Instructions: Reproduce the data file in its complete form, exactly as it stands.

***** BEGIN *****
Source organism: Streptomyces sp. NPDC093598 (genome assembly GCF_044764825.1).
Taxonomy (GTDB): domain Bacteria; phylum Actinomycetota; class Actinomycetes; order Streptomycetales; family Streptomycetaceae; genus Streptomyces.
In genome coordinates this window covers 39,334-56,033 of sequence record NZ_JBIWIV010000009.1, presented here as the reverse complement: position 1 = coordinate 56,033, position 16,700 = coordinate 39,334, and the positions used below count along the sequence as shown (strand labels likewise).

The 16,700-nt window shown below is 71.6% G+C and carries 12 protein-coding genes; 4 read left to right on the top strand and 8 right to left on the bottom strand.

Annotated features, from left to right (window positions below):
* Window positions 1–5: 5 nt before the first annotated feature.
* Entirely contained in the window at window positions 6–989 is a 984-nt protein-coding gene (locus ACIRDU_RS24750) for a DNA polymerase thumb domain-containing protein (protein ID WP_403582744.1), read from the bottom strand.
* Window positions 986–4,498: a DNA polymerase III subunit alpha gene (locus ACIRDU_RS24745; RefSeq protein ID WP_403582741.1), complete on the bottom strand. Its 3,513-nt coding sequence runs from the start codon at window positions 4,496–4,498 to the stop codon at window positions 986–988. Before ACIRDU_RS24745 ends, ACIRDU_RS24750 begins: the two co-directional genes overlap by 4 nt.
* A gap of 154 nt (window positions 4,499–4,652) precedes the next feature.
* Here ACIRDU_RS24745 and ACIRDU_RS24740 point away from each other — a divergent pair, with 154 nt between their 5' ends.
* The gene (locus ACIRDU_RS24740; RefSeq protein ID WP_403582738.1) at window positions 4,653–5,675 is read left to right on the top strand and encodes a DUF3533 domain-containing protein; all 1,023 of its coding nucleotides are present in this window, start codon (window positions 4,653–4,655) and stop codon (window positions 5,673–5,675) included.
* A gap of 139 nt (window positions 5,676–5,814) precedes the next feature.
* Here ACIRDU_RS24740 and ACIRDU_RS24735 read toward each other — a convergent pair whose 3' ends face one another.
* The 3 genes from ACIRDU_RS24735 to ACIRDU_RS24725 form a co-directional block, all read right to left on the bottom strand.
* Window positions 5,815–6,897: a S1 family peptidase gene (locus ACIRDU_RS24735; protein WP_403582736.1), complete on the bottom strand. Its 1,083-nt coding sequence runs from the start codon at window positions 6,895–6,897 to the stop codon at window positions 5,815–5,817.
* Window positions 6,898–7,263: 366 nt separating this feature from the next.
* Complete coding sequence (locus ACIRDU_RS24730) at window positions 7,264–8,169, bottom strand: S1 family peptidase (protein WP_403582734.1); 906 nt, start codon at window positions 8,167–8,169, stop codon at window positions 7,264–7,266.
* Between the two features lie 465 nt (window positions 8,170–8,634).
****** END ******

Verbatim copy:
Source organism: Streptomyces sp. NPDC093598 (genome assembly GCF_044764825.1).
Taxonomy (GTDB): domain Bacteria; phylum Actinomycetota; class Actinomycetes; order Streptomycetales; family Streptomycetaceae; genus Streptomyces.
In genome coordinates this window covers 39,334-56,033 of sequence record NZ_JBIWIV010000009.1, presented here as the reverse complement: position 1 = coordinate 56,033, position 16,700 = coordinate 39,334, and the positions used below count along the sequence as shown (strand labels likewise).

The 16,700-nt window shown below is 71.6% G+C and carries 12 protein-coding genes; 4 read left to right on the top strand and 8 right to left on the bottom strand.

Annotated features, from left to right (window positions below):
* Window positions 1–5: 5 nt before the first annotated feature.
* Entirely contained in the window at window positions 6–989 is a 984-nt protein-coding gene (locus ACIRDU_RS24750) for a DNA polymerase thumb domain-containing protein (protein ID WP_403582744.1), read from the bottom strand.
* Window positions 986–4,498: a DNA polymerase III subunit alpha gene (locus ACIRDU_RS24745; RefSeq protein ID WP_403582741.1), complete on the bottom strand. Its 3,513-nt coding sequence runs from the start codon at window positions 4,496–4,498 to the stop codon at window positions 986–988. Before ACIRDU_RS24745 ends, ACIRDU_RS24750 begins: the two co-directional genes overlap by 4 nt.
* A gap of 154 nt (window positions 4,499–4,652) precedes the next feature.
* Here ACIRDU_RS24745 and ACIRDU_RS24740 point away from each other — a divergent pair, with 154 nt between their 5' ends.
* The gene (locus ACIRDU_RS24740; RefSeq protein ID WP_403582738.1) at window positions 4,653–5,675 is read left to right on the top strand and encodes a DUF3533 domain-containing protein; all 1,023 of its coding nucleotides are present in this window, start codon (window positions 4,653–4,655) and stop codon (window positions 5,673–5,675) included.
* A gap of 139 nt (window positions 5,676–5,814) precedes the next feature.
* Here ACIRDU_RS24740 and ACIRDU_RS24735 read toward each other — a convergent pair whose 3' ends face one another.
* The 3 genes from ACIRDU_RS24735 to ACIRDU_RS24725 form a co-directional block, all read right to left on the bottom strand.
* Window positions 5,815–6,897: a S1 family peptidase gene (locus ACIRDU_RS24735; protein WP_403582736.1), complete on the bottom strand. Its 1,083-nt coding sequence runs from the start codon at window positions 6,895–6,897 to the stop codon at window positions 5,815–5,817.
* Window positions 6,898–7,263: 366 nt separating this feature from the next.
* Complete coding sequence (locus ACIRDU_RS24730) at window positions 7,264–8,169, bottom strand: S1 family peptidase (protein WP_403582734.1); 906 nt, start codon at window positions 8,167–8,169, stop codon at window positions 7,264–7,266.
* Between the two features lie 465 nt (window positions 8,170–8,634).